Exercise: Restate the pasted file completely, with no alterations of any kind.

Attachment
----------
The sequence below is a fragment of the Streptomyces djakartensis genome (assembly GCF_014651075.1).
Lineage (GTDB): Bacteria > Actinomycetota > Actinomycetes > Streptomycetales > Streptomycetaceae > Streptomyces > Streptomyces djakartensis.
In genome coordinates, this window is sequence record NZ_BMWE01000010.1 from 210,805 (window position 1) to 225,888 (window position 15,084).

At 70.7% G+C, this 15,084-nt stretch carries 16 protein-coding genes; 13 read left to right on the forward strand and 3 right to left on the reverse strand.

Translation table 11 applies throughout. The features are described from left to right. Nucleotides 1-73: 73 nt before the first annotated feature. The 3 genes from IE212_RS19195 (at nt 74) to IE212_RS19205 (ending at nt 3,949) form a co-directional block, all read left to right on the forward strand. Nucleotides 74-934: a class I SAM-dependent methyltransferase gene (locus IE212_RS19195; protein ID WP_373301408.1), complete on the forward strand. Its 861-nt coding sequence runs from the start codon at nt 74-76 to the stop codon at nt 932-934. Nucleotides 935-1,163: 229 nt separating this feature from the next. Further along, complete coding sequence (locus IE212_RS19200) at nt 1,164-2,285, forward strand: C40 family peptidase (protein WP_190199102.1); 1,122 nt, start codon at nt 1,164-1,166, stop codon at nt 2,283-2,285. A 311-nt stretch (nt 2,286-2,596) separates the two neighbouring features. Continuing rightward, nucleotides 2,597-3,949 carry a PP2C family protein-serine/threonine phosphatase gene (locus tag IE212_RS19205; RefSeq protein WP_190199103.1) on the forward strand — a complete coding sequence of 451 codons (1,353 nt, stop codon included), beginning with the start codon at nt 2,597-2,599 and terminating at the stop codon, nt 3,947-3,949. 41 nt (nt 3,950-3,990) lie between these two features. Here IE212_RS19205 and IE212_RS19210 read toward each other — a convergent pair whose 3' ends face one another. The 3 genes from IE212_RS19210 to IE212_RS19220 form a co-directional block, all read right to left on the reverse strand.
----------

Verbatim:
The sequence below is a fragment of the Streptomyces djakartensis genome (assembly GCF_014651075.1).
Lineage (GTDB): Bacteria > Actinomycetota > Actinomycetes > Streptomycetales > Streptomycetaceae > Streptomyces > Streptomyces djakartensis.
In genome coordinates, this window is sequence record NZ_BMWE01000010.1 from 210,805 (window position 1) to 225,888 (window position 15,084).

At 70.7% G+C, this 15,084-nt stretch carries 16 protein-coding genes; 13 read left to right on the forward strand and 3 right to left on the reverse strand.

Translation table 11 applies throughout. The features are described from left to right. Nucleotides 1-73: 73 nt before the first annotated feature. The 3 genes from IE212_RS19195 (at nt 74) to IE212_RS19205 (ending at nt 3,949) form a co-directional block, all read left to right on the forward strand. Nucleotides 74-934: a class I SAM-dependent methyltransferase gene (locus IE212_RS19195; protein ID WP_373301408.1), complete on the forward strand. Its 861-nt coding sequence runs from the start codon at nt 74-76 to the stop codon at nt 932-934. Nucleotides 935-1,163: 229 nt separating this feature from the next. Further along, complete coding sequence (locus IE212_RS19200) at nt 1,164-2,285, forward strand: C40 family peptidase (protein WP_190199102.1); 1,122 nt, start codon at nt 1,164-1,166, stop codon at nt 2,283-2,285. A 311-nt stretch (nt 2,286-2,596) separates the two neighbouring features. Continuing rightward, nucleotides 2,597-3,949 carry a PP2C family protein-serine/threonine phosphatase gene (locus tag IE212_RS19205; RefSeq protein WP_190199103.1) on the forward strand — a complete coding sequence of 451 codons (1,353 nt, stop codon included), beginning with the start codon at nt 2,597-2,599 and terminating at the stop codon, nt 3,947-3,949. 41 nt (nt 3,950-3,990) lie between these two features. Here IE212_RS19205 and IE212_RS19210 read toward each other — a convergent pair whose 3' ends face one another. The 3 genes from IE212_RS19210 to IE212_RS19220 form a co-directional block, all read right to left on the reverse strand.